Partying in La Paz/chilling in Sorata
Trip Start Feb 21, 2006
23Trip End Sep 11, 2006
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La Paz is an incredible city; it doesnīt have much fantastic architecture and isnīt that clean, but it is so interesting. Viewed from above it is in a magnificent setting in a barren valley surrounded by snow capped mountains. A river runs through the middle of if which once contained gold but now is a stinking stream of sewerage and chemical run-off, which sadly doesnīt stop the poorest inhabitants of the city using it for washing and cooking. The footpaths are crowded with market stalls selling everything you can imagine - crappy electronic goods, touristy alpaca hats, delicious empanadas and dried llama foetuses used for making offerings to Pachamama, or Mother Earth. Itīs a great place to go shopping as everything is much cheaper than in the rest of South America and the post office is full of queues of gringos sending home boxes full of stuff. The traffic is crazy - the buses are old American school buses and are painted up in bright colours with prayers for safety printed in big sparkley letters across the windscreen, and there are also mini-vans which drive around with their side doors open and someone hanging out yelling out their destinations in a constant, irritating babble.
We did manage to get out of the city for a day to see the pre-Inca ruins at Tihuanacu, although unfortunately they have been so looted by the Spanish and local farmers that archeologists havenīt been able to establish much about them.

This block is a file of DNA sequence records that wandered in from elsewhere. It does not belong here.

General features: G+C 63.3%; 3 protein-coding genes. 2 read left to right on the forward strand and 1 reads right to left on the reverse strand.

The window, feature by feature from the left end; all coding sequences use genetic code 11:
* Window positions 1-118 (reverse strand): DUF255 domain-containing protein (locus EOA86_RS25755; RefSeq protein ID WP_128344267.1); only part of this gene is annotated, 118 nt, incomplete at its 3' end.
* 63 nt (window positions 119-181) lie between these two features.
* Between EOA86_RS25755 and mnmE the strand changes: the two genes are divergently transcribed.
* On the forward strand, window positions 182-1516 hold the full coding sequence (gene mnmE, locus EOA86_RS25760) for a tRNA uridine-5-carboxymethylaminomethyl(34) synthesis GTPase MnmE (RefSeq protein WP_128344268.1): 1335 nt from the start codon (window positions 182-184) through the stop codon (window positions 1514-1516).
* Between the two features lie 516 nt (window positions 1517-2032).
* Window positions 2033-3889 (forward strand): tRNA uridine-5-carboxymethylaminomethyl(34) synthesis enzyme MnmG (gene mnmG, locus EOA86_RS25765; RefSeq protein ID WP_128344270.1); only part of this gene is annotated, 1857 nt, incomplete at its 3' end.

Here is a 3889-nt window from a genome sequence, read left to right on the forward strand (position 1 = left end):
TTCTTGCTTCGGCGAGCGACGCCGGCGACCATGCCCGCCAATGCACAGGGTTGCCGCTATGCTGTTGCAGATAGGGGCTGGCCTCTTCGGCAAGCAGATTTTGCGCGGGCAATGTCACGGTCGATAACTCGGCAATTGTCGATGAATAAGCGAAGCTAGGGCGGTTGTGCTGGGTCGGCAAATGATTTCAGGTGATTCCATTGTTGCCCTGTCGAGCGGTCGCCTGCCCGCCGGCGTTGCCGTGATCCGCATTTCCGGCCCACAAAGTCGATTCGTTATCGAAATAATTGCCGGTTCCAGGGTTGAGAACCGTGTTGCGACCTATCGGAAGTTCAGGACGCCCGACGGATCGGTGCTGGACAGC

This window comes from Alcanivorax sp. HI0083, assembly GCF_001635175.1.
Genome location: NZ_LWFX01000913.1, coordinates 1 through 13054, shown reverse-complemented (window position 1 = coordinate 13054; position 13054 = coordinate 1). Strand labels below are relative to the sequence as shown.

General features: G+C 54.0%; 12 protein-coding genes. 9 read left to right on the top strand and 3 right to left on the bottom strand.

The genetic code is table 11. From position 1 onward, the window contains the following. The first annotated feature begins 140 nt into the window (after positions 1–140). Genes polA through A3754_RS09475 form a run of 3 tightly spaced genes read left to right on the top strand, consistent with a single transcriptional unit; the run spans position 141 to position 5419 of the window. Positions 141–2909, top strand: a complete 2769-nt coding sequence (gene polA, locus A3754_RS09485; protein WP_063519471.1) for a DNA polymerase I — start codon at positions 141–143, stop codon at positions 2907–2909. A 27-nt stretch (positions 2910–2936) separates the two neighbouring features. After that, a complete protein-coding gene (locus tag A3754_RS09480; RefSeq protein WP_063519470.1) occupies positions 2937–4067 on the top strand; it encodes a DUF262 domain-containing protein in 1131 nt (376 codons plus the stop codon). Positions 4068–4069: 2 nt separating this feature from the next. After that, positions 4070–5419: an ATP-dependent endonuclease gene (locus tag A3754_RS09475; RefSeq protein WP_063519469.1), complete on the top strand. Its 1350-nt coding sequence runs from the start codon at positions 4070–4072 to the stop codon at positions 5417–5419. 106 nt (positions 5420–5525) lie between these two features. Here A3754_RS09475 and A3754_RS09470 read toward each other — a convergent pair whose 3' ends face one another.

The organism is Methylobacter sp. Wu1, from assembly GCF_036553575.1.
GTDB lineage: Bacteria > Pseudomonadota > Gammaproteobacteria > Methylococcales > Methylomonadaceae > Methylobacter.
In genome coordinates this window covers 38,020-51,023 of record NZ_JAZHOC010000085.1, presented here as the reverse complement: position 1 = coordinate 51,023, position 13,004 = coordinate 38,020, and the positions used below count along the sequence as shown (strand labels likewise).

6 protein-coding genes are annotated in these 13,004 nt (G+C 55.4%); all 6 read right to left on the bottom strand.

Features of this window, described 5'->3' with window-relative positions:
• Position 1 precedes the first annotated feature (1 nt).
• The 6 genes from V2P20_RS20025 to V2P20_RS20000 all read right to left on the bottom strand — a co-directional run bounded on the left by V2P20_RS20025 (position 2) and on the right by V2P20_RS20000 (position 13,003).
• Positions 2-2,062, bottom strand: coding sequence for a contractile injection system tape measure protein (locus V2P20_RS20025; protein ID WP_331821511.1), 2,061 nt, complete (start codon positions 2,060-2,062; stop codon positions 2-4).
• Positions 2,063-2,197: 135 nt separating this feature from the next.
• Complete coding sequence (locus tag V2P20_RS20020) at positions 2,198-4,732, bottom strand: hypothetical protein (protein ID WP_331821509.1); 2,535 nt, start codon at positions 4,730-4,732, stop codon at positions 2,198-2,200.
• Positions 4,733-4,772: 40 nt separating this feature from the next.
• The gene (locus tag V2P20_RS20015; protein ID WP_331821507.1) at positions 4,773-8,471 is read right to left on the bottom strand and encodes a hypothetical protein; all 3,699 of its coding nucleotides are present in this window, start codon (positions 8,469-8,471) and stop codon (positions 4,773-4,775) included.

On our final night we went to see the Wailers play in the open air theatre - there was something very surreal about dancing to reggae outside in the freezing cold night air, surrounded by gringos in all their altiplano-hippie gear (woolly hats with ear flaps, a few ponchoes and lots of llamas) - but the band were fantastic and it was a really good night.
After a week in the city we headed for Sorata, a chilled out town in the foothills near La Paz which is well known for its trekking and lovely climate. Itīs not until you come down from the heights of La Paz that you really start to comprehend the sheer size of the mountains - some of the peaks are over 6,000m tall and the road wound its way along the side of dramatic valleys so deep you could hardly see the bottom. In an effort to get fit for the upcoming Inca Trail we did a day walk to a cave and swam in the murkey water at the bottom - quite scary as it was almost completely dark and the back of the cave and we could only speculate as to what was at the bottom of the lagoon! We also spent a bit of time chilling out on our sunny balcony, drinking vino fino tinto and enjoying not having to wear our fleeces and beanies everywhere.